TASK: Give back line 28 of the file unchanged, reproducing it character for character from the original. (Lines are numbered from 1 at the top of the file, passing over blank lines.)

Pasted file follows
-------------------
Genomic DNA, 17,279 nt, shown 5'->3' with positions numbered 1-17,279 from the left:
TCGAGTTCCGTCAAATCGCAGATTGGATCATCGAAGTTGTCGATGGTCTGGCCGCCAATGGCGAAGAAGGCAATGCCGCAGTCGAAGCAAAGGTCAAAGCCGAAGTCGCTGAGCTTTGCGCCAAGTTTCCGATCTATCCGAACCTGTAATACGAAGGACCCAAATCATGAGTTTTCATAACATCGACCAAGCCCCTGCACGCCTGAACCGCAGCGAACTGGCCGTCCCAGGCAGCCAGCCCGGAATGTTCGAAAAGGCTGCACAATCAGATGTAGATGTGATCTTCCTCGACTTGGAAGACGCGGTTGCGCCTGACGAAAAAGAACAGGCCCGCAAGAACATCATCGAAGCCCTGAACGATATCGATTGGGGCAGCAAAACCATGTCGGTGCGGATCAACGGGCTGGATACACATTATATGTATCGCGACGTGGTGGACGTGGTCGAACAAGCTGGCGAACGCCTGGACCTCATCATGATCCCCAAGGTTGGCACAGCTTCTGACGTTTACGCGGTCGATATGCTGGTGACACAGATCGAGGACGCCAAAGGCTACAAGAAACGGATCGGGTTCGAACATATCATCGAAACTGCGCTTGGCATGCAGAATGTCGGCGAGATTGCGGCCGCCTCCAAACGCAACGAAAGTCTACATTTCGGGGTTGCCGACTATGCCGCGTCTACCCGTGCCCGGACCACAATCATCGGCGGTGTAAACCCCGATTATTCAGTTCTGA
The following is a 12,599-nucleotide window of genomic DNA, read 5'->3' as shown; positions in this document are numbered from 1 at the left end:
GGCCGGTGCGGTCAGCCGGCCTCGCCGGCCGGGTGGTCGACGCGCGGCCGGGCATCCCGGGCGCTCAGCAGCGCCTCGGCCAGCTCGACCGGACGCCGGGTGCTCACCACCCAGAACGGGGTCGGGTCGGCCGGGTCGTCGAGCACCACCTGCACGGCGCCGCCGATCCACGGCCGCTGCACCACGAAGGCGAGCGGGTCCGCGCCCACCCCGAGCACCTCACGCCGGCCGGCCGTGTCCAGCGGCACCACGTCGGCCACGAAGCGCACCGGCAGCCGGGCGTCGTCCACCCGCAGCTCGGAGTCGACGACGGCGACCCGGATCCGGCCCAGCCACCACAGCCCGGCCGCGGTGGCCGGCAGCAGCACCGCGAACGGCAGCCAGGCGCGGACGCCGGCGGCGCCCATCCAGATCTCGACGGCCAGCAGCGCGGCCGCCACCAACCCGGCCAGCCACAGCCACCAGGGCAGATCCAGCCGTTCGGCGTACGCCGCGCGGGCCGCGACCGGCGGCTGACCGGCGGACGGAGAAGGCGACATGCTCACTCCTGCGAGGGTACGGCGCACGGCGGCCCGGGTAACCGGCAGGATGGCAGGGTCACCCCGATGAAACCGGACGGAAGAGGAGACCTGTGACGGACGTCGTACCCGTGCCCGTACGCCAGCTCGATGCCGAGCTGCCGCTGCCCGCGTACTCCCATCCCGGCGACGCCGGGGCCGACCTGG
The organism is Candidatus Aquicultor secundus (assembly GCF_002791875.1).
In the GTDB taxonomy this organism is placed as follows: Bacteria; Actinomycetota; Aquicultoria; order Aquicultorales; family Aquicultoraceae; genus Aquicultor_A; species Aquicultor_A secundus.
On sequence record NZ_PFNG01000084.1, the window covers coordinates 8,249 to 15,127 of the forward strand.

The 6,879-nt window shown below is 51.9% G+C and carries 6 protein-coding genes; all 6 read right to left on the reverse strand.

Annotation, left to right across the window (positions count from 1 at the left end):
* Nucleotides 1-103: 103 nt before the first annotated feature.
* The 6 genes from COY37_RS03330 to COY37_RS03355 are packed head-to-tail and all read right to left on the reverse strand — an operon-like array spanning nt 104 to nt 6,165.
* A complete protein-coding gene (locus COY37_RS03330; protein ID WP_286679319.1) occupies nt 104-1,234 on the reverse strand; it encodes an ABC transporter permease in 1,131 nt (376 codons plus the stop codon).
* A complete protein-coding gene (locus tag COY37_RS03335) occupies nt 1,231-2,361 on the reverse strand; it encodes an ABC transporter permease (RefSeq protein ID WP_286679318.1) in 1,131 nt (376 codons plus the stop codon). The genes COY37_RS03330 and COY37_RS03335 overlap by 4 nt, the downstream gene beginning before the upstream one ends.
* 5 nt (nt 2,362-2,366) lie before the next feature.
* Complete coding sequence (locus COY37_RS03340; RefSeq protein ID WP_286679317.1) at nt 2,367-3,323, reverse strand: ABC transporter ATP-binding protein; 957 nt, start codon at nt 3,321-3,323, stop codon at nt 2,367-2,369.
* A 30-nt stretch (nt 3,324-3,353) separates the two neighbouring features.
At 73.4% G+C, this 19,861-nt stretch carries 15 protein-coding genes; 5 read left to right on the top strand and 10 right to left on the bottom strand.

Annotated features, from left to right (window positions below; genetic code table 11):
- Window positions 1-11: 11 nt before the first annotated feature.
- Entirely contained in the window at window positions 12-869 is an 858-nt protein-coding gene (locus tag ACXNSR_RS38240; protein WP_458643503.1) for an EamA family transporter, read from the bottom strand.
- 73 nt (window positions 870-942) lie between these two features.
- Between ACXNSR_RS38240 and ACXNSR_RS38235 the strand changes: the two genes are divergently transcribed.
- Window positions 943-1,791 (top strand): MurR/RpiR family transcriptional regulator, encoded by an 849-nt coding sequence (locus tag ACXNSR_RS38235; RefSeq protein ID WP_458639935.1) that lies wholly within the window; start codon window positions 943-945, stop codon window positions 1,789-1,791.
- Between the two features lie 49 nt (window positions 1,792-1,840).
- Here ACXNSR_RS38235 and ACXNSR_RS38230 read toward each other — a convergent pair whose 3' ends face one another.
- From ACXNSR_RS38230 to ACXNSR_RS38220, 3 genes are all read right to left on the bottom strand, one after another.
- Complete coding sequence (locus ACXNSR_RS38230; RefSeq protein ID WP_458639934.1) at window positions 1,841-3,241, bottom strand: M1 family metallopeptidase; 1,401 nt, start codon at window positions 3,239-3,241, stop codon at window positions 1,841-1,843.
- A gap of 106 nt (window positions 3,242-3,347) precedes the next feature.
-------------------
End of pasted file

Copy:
- A gap of 106 nt (window positions 3,242-3,347) precedes the next feature.